Glycolipid biosurfactant production from waste cooking oils by yeast: Review of substrates, producers and products

Janis Liepins, Karina Balina, Raimonda Soloha, Ieva Berzina, Liva Kristiana Lukasa, Elina Dace

Research output: Contribution to journalReview articlepeer-review

17 Citations (Scopus)
8 Downloads (Pure)


Biosurfactants are a microbially synthesized alternative to synthetic surfactants, one of the most important bulk chemicals. Some yeast species are proven to be exceptional biosurfactant pro-ducers, while others are emerging producers. A set of factors affects the type, amount, and properties of the biosurfactant produced, as well as the environmental impact and costs of biosurfactant’s production. Exploring waste cooking oil as a substrate for biosurfactants’ production serves as an effective cost‐cutting strategy, yet it has some limitations. This review explores the existing knowledge on utilizing waste cooking oil as a feedstock to produce glycolipid biosurfactants by yeast. The review focuses specifically on the differences created by using raw cooking oil or waste cooking oil as the substrate on the ability of various yeast species to synthesize sophorolipids, rham-nolipids, mannosylerythritol lipids, and other glycolipids and the substrate’s impact on the compo-sition, properties, and limitations in the application of biosurfactants.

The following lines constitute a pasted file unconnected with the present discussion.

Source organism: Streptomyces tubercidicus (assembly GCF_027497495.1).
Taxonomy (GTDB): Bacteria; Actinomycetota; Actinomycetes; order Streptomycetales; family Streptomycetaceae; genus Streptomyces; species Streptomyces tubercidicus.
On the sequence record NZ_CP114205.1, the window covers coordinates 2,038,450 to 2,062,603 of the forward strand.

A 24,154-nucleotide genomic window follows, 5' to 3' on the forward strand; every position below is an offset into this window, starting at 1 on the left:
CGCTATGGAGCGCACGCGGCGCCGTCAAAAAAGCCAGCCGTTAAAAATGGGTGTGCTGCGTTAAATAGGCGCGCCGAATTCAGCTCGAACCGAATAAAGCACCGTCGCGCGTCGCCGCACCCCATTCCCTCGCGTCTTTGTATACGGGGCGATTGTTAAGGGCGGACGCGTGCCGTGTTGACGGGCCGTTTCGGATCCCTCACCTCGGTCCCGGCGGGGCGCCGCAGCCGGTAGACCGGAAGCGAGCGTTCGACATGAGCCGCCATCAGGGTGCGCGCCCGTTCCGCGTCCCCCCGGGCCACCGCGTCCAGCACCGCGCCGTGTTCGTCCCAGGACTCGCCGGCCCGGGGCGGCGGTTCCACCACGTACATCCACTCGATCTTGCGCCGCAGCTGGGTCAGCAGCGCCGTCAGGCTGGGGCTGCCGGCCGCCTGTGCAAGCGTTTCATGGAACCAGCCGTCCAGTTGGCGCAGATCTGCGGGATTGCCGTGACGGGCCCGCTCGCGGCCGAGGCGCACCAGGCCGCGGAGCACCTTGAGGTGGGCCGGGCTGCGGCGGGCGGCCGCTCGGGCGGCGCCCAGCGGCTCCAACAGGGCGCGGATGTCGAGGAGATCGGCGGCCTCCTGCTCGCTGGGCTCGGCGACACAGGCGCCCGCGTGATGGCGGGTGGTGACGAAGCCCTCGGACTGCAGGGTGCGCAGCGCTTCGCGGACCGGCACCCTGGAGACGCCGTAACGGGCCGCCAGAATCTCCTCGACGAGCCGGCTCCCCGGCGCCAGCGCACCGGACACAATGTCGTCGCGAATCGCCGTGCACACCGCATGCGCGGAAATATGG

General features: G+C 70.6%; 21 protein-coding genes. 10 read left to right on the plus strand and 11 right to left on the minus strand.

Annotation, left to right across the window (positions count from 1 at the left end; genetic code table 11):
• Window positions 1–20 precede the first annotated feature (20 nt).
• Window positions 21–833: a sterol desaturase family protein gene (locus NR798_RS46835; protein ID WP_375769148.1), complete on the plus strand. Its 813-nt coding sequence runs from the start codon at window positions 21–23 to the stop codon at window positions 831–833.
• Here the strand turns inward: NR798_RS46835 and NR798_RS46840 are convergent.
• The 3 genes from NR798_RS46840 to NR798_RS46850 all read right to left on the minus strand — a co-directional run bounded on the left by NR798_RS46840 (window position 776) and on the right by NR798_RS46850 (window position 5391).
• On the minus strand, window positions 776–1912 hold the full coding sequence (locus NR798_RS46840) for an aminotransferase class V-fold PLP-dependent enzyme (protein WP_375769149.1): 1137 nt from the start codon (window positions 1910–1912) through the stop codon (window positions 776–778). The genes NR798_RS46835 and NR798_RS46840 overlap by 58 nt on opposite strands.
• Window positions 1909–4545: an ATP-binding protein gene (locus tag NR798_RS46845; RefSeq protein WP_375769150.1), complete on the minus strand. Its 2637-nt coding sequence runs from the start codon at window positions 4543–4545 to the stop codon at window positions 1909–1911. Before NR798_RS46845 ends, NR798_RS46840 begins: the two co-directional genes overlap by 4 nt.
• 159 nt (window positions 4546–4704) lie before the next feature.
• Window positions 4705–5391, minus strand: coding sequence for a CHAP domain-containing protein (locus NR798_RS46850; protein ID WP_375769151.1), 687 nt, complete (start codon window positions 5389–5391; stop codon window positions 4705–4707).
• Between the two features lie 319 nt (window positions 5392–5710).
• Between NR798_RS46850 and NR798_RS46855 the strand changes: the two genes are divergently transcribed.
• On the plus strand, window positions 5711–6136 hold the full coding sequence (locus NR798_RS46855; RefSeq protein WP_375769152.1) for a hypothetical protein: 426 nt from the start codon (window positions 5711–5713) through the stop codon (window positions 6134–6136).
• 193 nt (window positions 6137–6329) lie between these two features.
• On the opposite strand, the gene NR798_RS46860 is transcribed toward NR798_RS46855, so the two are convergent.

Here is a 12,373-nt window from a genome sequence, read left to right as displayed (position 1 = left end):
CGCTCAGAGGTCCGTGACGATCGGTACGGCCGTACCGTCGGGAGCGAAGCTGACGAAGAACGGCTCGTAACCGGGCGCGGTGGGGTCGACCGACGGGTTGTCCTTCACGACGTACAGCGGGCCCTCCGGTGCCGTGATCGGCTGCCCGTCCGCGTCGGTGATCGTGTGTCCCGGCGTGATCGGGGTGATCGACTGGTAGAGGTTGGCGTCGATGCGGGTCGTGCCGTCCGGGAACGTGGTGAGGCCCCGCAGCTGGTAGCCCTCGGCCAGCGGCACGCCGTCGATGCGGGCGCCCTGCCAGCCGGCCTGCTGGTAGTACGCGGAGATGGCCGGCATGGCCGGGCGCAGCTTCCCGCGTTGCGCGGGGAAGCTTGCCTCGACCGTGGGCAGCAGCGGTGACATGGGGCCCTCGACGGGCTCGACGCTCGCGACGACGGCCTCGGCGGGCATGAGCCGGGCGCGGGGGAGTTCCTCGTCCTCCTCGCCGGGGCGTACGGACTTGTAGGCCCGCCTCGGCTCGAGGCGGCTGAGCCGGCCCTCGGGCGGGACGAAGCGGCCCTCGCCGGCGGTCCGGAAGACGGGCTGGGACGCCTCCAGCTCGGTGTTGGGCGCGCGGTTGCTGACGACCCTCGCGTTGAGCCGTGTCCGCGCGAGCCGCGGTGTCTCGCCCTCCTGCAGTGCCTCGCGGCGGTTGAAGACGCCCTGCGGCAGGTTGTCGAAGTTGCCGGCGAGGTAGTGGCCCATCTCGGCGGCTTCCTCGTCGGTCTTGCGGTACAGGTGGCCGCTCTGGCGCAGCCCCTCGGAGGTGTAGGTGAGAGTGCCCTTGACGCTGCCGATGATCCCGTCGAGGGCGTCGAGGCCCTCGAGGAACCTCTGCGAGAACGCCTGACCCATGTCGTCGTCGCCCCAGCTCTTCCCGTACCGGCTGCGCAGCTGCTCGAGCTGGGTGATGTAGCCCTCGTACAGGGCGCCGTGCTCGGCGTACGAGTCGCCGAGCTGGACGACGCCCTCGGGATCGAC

Original languageEnglish
Article number136
Issue number3
Publication statusPublished - 1 Sept 2021
Externally publishedYes


  • Circular economy
  • Microbial surfactants
  • Nonconventional yeasts
  • Used cooking oil
  • Waste valorization

Field of Science*

  • 2.8 Environmental biotechnology
  • 2.9 Industrial biotechnology
  • 2.7 Environmental engineering
  • 1.6 Biological sciences

Publication Type*

  • 1.1. Scientific article indexed in Web of Science and/or Scopus database


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